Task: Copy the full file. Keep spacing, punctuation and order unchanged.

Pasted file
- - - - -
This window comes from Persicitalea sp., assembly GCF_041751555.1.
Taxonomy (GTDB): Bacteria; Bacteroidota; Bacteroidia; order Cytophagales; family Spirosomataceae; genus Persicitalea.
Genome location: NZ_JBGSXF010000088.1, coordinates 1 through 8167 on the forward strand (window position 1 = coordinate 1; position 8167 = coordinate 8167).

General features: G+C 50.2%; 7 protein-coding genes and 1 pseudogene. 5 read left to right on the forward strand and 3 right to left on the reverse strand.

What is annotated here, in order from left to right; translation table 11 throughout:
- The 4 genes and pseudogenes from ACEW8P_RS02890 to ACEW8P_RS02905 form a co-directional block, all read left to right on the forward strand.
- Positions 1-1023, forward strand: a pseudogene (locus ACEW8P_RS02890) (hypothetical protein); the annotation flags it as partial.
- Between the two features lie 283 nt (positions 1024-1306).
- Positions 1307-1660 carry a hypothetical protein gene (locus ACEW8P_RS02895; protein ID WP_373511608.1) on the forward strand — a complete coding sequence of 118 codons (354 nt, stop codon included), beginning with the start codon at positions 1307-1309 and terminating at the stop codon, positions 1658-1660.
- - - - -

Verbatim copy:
This window comes from Persicitalea sp., assembly GCF_041751555.1.
Taxonomy (GTDB): Bacteria; Bacteroidota; Bacteroidia; order Cytophagales; family Spirosomataceae; genus Persicitalea.
Genome location: NZ_JBGSXF010000088.1, coordinates 1 through 8167 on the forward strand (window position 1 = coordinate 1; position 8167 = coordinate 8167).

General features: G+C 50.2%; 7 protein-coding genes and 1 pseudogene. 5 read left to right on the forward strand and 3 right to left on the reverse strand.

What is annotated here, in order from left to right; translation table 11 throughout:
- The 4 genes and pseudogenes from ACEW8P_RS02890 to ACEW8P_RS02905 form a co-directional block, all read left to right on the forward strand.
- Positions 1-1023, forward strand: a pseudogene (locus ACEW8P_RS02890) (hypothetical protein); the annotation flags it as partial.
- Between the two features lie 283 nt (positions 1024-1306).
- Positions 1307-1660 carry a hypothetical protein gene (locus ACEW8P_RS02895; protein ID WP_373511608.1) on the forward strand — a complete coding sequence of 118 codons (354 nt, stop codon included), beginning with the start codon at positions 1307-1309 and terminating at the stop codon, positions 1658-1660.